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Rose ringed Parakeet

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Rose-ringed Parakeet


37–43 cm; 95–143 g. Pale yellowish-green, with upper mandible dark red-tipped black, lower black, with a black chin and malar area curving and narrowing into half-collar on side of neck, where bordered below by a narrow rose pink line that extends over nape, above by indistinct mauve-blue extending onto hind crown; flight-feathers duskier green above, grey below; tail bluish green on central feathers, ochrish below. Female lacks blue, pink, and black on the head but can show emerald collar. Immature like female but yellower, with no or indistinct collar. Race parvirostris darker, with stronger pink collar in male, upper mandible all red; borealis  larger and more greyish below, with more blue on the head, the bill usually all red; manillensis 

Systematics History

Editor’s Note: This article requires further editing work to merge existing content into the appropriate Subspecies sections. Please bear with us while this update takes place.

In the past was sometimes considered conspecific with P. eques. Proposed race centralis (probably from Sudan) included within nominate; fragosa (from Rajasthan, W India) is a synonym of Borealis. Four subspecies recognized.


Feral in many places, mainly in cities and their environs, in Africa, Arabia, W Palearctic and W Asia (some of these populations may conceivably be natural); also Mauritius, Seychelles, Hawaiian Is, Hong Kong, Macao and Singapore, and apparently USA and Venezuela; unclear which races involved, although often attributed to borealis.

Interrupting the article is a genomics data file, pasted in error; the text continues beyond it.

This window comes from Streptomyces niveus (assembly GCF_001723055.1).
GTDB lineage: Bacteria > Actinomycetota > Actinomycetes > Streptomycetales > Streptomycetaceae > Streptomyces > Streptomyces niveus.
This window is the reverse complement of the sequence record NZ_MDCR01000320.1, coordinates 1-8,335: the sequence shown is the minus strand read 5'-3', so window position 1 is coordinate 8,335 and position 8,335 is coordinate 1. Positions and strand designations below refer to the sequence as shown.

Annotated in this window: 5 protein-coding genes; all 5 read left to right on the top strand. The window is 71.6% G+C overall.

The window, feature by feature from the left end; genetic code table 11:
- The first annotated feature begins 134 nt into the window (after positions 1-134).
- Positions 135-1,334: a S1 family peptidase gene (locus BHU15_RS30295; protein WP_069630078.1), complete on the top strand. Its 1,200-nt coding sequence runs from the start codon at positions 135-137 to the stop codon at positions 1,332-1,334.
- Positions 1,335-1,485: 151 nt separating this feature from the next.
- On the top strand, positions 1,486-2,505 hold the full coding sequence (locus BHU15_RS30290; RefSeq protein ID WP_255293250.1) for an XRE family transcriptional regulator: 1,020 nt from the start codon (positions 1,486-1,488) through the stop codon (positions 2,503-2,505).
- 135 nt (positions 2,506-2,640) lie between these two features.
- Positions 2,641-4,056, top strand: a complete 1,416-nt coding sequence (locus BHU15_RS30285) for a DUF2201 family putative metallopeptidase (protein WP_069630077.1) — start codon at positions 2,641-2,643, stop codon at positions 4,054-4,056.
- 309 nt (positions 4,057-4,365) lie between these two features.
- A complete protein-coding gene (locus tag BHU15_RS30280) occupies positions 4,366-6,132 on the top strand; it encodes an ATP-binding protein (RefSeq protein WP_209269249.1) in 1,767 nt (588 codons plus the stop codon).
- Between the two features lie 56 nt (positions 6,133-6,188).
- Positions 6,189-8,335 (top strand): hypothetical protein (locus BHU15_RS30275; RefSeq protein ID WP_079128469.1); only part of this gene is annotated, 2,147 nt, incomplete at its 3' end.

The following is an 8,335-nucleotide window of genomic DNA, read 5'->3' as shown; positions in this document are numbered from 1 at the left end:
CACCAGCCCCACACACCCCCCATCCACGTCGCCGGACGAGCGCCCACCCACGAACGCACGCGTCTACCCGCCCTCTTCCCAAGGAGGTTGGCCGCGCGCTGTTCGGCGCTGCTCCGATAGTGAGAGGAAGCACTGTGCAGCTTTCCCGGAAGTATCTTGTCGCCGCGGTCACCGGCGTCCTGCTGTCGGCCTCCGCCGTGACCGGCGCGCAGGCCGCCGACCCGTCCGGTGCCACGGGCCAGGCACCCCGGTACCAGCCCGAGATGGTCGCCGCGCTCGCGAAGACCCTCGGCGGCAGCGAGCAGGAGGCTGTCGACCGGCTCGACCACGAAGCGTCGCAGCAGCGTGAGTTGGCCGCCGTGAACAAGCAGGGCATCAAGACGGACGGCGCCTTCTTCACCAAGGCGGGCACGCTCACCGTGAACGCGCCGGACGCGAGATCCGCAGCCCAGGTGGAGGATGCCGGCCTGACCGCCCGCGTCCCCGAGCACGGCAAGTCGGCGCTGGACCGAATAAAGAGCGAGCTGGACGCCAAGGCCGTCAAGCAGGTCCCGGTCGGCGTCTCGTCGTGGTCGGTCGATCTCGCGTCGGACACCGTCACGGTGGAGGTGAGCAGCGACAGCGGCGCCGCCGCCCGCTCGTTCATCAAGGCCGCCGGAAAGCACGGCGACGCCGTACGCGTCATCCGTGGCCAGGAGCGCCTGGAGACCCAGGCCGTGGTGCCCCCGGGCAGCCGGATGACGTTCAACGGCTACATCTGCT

Psittacula krameri krameri Scientific name definitions

Psittacula krameri krameri

P. k. krameri+1

S Mauritania, Senegal, and Guinea E to S Sudan, South Sudan, and N Uganda.


Psittacula krameri parvirostris Scientific name definitions

EC Sudan, N Ethiopia, Eritrea, and Djibouti.


Psittacula krameri borealis Scientific name definitions

Psittacula krameri borealis

P. k. borealis+1

NE Afghanistan and N and E Pakistan E through N India, Nepal and Bangladesh to Myanmar and possibly S China (extreme W Yunnan).


Psittacula krameri manillensis Scientific name definitions

peninsular India S of 20° N, and Sri Lanka.


Editor’s Note: Additional distribution information for this taxon can be found in the ‘Subspecies’ article above. In the future, we will develop a range-wide distribution article.


Chiefly deciduous habitats ranging from semi-desert to light secondary jungle, mainly in lowlands but ranging in Asia up to 1600 m and in Ethiopia to c. 2000 m. Short-grass and semi-desert savanna, open scrub and bushland, wooded valleys, savanna woodland, riparian and evergreen forest, foothill pine zone in Pinus roxburghii, open agricultural land with scattered trees, gardens, orchards, cultivations, often also grain yards at entrepots and railway stations.


Resident, but subject to minor local movements in Africa, e.g. recorded throughout the year in Ouagadougou, Burkina Faso, except Jun, and a rainy season visitor (Aug–Nov) to parts of S Mauritania. Also irregular in Ghana and one part of the Central African Republic.

Diet and Foraging

In Africa, recorded fruits